Epigenetics continues to be just freaking nuts

We know that stressful experiences can have negative biological repercussions — not just for the people who experience the stress, but also for their children. Now, there's some evidence that this transfer of stress effects might not just be due to a simple case of PTSD changing the way you raise/treat your kids. In a study that's inspired both deep skepticism and jaw-dropping awe (both with good reason) scientists were able to train male mice to fear a specific smell — and then observe that same fear/stress response to the smell in the mice's children and grandchildren. This, despite the fact that the younger generations never had contact with their trained fathers. These results are crazy enough that you shouldn't take them as gospel. But they are hella interesting and will definitely lead to a lot more research as other scientists attempt to replicate them.

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  1. Methylation is a hell of a drug.

  2. This is not the only unusual thing going on in the world of genetics. Maggie, you might want to also start keeping tabs on the phenomenon known as the "Primeval Code". Much of the information on it is in German -- including the one book which is dedicated to the subject -- but there is this very brief summary here …

    http://www.urzeitcode.com/english/

    In laboratory experiments the researchers there Dr. Guido Ebner and Heinz Schürch exposed cereal seeds and fish eggs to an "electrostatic field" – in other words, to a high voltage field, in which no current flows.
    Unexpectedly primeval organisms grew out of these seeds and eggs: a fern that no botanist was able to identify; primeval corn with up to twelve ears per stalk; wheat that was ready to be harvested in just four to six weeks. And giant trout, extinct in Europe for 130 years, with so-called salmon hooks.

    Although we wouldn't know it from the science reporting which dominates today, this is actually turning out to be a very well-established observation. It has been repeated in laboratories all over the world.

    See …

    "Investigation of the Effects of Electrostatic and Magnetostatic Treatment on Plants Growths and Their Genetic Composition"

    "Electro-culture is a practice of exposing plants to strong electric fields and electric currents in order to stimulate growth. Despite some controversy and the initial erratic results the beneficial effects of electric fields on plants is now generally accepted"

    These findings raise questions. First, what does it mean for a species to go "extinct"? These findings suggest that we may have to modify our definition. Also, the suggestion in that paper there as to why this occurs -- so that plants can anticipate a thunderstorm -- fails to acknowledge the other explanation: That there was a time on this planet when the electric field was dramatically different, and that the genetics encoded it because it coincided with a period of time which was very hospitable to those former species ...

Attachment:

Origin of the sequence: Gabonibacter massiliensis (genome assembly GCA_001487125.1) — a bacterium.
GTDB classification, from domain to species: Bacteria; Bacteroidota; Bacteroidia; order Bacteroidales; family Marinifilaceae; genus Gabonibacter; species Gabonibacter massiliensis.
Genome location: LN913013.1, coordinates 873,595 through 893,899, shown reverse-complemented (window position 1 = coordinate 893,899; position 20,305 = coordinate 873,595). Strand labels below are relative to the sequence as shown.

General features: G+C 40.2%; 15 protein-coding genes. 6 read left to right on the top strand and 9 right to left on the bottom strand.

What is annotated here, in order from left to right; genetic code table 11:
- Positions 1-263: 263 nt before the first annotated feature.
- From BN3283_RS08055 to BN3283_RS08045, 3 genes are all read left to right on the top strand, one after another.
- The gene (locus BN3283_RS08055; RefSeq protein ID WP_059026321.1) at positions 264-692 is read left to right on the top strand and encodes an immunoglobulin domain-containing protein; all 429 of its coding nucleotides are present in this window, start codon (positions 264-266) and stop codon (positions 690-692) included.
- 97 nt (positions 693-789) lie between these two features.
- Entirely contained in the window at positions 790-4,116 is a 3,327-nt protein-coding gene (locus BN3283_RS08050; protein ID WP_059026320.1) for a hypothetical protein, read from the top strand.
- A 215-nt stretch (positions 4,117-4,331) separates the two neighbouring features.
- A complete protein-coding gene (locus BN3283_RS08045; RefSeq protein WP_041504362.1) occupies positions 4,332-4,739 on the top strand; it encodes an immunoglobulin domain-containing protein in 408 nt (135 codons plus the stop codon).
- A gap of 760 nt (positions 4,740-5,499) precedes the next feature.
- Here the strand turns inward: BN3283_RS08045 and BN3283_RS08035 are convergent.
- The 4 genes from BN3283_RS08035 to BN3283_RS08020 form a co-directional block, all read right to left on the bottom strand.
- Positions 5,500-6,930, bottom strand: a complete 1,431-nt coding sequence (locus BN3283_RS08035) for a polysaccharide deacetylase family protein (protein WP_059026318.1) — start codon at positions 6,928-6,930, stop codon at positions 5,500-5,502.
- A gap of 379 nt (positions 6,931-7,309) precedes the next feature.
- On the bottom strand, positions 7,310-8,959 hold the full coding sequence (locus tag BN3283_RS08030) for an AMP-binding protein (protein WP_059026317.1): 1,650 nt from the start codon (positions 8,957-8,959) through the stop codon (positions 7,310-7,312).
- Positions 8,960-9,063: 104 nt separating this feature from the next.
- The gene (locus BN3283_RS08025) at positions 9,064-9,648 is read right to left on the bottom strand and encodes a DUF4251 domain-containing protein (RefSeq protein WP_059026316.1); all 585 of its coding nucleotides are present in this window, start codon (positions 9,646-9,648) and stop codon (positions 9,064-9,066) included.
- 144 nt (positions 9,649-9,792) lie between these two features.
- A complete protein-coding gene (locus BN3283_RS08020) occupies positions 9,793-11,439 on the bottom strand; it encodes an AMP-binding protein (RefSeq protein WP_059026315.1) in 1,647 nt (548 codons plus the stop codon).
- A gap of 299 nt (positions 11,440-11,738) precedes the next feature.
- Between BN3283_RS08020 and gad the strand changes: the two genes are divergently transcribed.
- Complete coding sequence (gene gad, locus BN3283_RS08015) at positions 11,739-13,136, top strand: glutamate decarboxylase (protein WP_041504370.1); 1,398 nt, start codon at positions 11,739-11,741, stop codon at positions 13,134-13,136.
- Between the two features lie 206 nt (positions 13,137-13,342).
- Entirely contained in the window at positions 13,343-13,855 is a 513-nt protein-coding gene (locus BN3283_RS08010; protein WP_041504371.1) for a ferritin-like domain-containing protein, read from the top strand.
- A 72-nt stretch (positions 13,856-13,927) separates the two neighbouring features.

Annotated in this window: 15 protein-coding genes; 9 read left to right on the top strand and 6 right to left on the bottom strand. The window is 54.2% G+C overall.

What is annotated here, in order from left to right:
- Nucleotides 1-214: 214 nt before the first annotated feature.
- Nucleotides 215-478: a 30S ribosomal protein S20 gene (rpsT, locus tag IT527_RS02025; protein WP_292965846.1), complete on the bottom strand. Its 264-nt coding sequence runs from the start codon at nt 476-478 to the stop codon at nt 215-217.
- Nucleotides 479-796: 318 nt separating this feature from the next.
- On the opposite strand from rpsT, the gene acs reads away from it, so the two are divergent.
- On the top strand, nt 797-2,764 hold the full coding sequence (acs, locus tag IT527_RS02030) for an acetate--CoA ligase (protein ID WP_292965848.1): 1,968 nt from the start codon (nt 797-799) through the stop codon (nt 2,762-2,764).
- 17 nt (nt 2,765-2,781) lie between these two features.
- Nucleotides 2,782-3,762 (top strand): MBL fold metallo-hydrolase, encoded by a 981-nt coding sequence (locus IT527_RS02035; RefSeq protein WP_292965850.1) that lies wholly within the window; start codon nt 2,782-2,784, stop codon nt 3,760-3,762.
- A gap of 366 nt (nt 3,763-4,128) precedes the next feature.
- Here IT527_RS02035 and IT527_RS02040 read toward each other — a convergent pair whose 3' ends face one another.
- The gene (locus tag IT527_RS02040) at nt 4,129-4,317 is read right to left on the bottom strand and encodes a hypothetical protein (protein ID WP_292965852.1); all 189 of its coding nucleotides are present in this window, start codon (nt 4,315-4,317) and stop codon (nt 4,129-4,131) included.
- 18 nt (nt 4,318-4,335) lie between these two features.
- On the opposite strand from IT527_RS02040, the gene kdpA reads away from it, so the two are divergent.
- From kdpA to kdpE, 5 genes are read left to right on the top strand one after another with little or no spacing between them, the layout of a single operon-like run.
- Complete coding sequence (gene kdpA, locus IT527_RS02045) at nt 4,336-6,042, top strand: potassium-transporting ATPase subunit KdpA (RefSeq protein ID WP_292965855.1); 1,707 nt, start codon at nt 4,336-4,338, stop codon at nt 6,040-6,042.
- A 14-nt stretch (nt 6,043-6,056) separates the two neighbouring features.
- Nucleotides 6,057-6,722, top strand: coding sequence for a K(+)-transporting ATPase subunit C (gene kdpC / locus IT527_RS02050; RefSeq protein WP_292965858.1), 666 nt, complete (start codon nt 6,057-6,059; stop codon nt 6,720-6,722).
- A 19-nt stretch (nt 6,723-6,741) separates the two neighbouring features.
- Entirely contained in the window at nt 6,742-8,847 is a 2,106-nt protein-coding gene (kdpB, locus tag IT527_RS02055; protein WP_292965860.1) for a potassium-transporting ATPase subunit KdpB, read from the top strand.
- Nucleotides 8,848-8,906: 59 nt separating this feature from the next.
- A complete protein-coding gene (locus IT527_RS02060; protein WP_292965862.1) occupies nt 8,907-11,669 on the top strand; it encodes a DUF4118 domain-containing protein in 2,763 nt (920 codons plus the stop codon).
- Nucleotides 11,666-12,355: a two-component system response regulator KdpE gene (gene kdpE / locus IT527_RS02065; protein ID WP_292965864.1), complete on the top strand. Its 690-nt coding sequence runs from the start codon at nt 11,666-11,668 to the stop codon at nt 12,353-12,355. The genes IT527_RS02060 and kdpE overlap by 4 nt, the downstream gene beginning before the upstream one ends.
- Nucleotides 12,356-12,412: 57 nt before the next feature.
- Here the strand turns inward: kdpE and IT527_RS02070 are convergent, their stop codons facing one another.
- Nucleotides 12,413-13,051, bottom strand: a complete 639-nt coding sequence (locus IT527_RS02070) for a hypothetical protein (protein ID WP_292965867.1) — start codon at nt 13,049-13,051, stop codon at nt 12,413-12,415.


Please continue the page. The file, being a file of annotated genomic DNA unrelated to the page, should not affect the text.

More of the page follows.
3. SamSam says:

    Um... I don't even know where to begin. Epigenetics has certainly not been "disproved." There are a great number of studies showing that the activation or deactivation of certain genes can be passed down to offspring.

    Maybe a primer would help you? http://en.wikipedia.org/wiki/Epigenetics

    Some of the more outlandish claims don't end up holding water after deeper scrutiny, but the field as a whole is still very, very much alive. The stuff that is being discovered is amazing -- it shows how much more incredible DNA is than the simple Mendelian stuff we knew 20 years ago.

  4. SamSam says:

    I would this with a very high dose of skepticism...

    Miracle seeds produced over a decade ago that everyone mysteriously stopped working on because they were too good and would destroy the fertilizer industry? And wheat that was harvestable after four weeks instead of seven months, and no one has ever heard of this except a few Germans?

    It sounds like great material for a thriller, but you have to ask why this isn't in any peer-reviewed journals. Is the fertilizer industry even more all-powerful and secret than the oil industry?

    Edit: I forgot: you don't have a very high regard for peer-review, do you? So that argument is out. Well, then, all I can say is that believing in ideas like this just requires so much more belief. Belief that seeds have this miraculous property that no one else has ever replicated; that scientists are being forced to keep quiet about something that would feed billions of people; that no one has managed to smuggle this idea to other countries and use it etc, etc etc. It requires conspiracies in every government and every university in the world. How is that easier to believe than the notion that these people are wrong (or frauds)?

  5. Are you joking? Lamarkian heredity is, indeed, largely dead and buried. However, in the time since Darwin (brilliant guy, reading recommended), we've continued to look at those heritable factors that he was only able to posit the existence of.

    And, unshockingly enough, complex chemistry is complex, and what we've learned by looking at the situation with (some) knowledge of the heritable factors, what they are, and how they work, turns out to be more complex than the behavior that caused Darwin to posit their existence in the first place.

    Gene flow: Not always neatly down the family tree, thanks to viruses, plasmids, and other oddball stuff.
    Gene regulation: Whole huge can of worms there...
    Methylation: Happens all the time, and you can use any of a number of methylating reagents to see what happens in cases where it doesn't naturally occur (just try not to methylate any grad students, some of those agents are pretty feisty).

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